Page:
Snowshoeing in the Pikes Peak region is one of the best and most accessible ways to get out and experience the outdoors in the wintertime. Many popular trails and hiking areas in the summertime are even more fun in the snow! Anyone from toddlers to older adults can snowshoe, and many local areas can be used for either a rolling stroll, or a heart pumping cold-weather workout. Make sure to ask a local shop where the best snow is as our Colorado weather changes frequently, and so do snow conditions! Note that many popular snowshoe trails are also popular cross-country ski trails, so try to avoid stepping in ski tracks whenever possible. The Trailforks app (www.trailforks.com) is a good resource for local area trails.
Know before you go!
First of all, anyone considering snowshoeing (especially in remote locations) is heavily advised to take at least an Avalanche level 1 certification class. Backcountry conditions can vary, so know the conditions and bring necessary equipment for a worst-case scenario. Always check the Colorado Avalanche Information Center (CAIC; www.avalanche.state.co.us) before you go.
Second: Whereas bare ground or grass only typically reflect 10-20% of the sunlight that falls directly on them, snow can reflect up to 80% or more. For this reason, sunglasses or goggles are an absolute must when snowshoeing.
Locations such as Elevenmile State Park, Mueller State Park, and North Cheyenne Canyon offer excellent opportunities for snowshoeing when conditions are right.
Before You Get Started
Leave No Trace Principles for Winter Recreation
Plan Ahead and Prepare
- Know the area and what to expect; ALWAYS check avalanche and weather reports prior to departure. Consult maps and local authorities about high danger areas, safety information, and regulations for the area you plan to visit.
- Prepare for extreme weather, hazards and emergencies.
- Monitor snow conditions frequently. Carry and use an avalanche beacon, probe and shovel.
- Educate yourself by taking a winter backcountry travel course.
- Visit the backcountry in small groups, but never alone. Leave your itinerary with family or friends.
- Repackage food into reusable containers.
- Use a map and compass to eliminate the need for tree markings, rock cairns or flagging.
Travel and Camp on Durable Surfaces
On the trail:
- Stay on deep snow cover whenever possible; in muddy spring conditions, stay on snow or walk in the middle of the trail to avoid creating new trails and damaging trailside plants.
- Travel and camp away from avalanche paths, cornices, steep slopes and unstable snow.
- Choose a site on durable surfaces- snow, rock or mineral soil- not tundra or other fragile vegetation.
- Camp at a safe, stable site out of view of heavily-traveled routes and trails.
- Keep pollutants out of water sources by camping at least 200 feet (70 adult steps) from recognizable lakes and streams- consult your map.
Dispose of Waste Properly
- Pack It In, Pack It Out. Pack out everything you bring with you. Burying trash and litter in the snow or ground is unacceptable.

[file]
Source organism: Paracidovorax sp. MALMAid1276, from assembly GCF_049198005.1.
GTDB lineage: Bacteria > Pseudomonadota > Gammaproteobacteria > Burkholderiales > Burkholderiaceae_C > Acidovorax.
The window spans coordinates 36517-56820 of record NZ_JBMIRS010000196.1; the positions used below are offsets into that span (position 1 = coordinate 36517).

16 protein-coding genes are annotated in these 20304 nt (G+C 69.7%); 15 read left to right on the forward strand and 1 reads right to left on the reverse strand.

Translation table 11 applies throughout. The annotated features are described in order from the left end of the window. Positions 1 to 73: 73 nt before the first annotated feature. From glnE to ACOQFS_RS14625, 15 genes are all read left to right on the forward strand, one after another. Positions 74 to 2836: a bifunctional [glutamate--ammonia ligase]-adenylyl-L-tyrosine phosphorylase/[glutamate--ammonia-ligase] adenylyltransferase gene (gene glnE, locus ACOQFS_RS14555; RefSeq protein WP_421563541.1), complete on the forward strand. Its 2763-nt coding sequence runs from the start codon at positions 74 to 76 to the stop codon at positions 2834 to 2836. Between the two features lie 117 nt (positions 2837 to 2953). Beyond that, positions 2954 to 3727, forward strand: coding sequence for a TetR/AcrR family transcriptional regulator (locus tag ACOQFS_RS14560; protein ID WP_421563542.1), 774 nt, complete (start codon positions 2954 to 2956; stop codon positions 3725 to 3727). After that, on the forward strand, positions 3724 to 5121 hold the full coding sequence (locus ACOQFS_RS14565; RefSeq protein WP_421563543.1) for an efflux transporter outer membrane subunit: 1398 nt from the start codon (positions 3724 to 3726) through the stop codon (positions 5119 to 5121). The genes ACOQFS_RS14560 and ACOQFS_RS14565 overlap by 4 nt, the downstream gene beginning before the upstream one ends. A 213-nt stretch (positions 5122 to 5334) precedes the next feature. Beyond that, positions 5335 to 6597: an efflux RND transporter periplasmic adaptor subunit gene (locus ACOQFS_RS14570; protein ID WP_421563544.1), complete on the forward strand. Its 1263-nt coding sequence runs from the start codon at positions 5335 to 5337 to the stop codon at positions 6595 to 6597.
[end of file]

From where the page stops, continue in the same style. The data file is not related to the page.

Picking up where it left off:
- Pick up all food scraps, wax shavings and pieces of litter. Pack out all trash: yours and others.
- Pack out solid human waste. In lieu of packing it out, cover and disguise human waste deep in snow away from travel routes and at least 200 feet (70 adult steps) from water sources.
- Use toilet paper or wipes sparingly. Pack them out.
- If necessary, use small amounts of biodegradable soaps for dishes. Strain dishwater into a sump hole.
- Inspect your campsite for trash and evidence of your stay. Dismantle all snow shelters, igloos or wind breaks. Naturalize the area before you leave.
Leave What You Find
- Leave all plants, rocks, animals and historical or cultural artifacts as you find them.
- Let nature’s sounds prevail. Keep loud voices and noises to a minimum.
Minimize Campfire Impacts
- Campfires cause lasting impacts in the backcountry. Always carry a lightweight camp stove for cooking.
- Use dead downed wood if you can find it. Put out all fires completely. Widely scatter cool ashes.
- Do not cut or break limbs off live, dead or downed trees.
- Winter is an especially vulnerable time for animals. Observe wildlife from a distance. Do not follow or approach them.
- Never feed wildlife or leave food behind to be eaten.
- Protect wildlife and your food by storing rations and trash securely.
Be Considerate of Other Visitors
- Be respectful of other users. Share the trail and be courteous.
- Yield to downhill and faster traffic. Prepare for blind corners.
- When stopped, move off the trail.
- Separate ski and snowshoe tracks where possible. Avoid hiking on ski or snowshoe tracks.
- Learn and follow local regulations regarding pets. Control dogs. Pack out or bury all dog feces.
For more info contact Leave No Trace at 1-800-332-4100 or visit http://www.LNT.org
To snowshoe the only gear required is a pair of snowshoes and trekking poles, which are easily rented in the Pikes Peak region. It is highly recommended to wear sunglasses or goggles, use waterproof insulated boots with your snowshoes and either waterproof snow pants or gaitors, with athletic clothing. Make sure you dress in layers so as you warm up from hiking you can cool down by removing outer layers. Hats and insulated gloves are also great to have, especially on colder snowy days.
The content on this page was provided by Pikes Peak Outfitters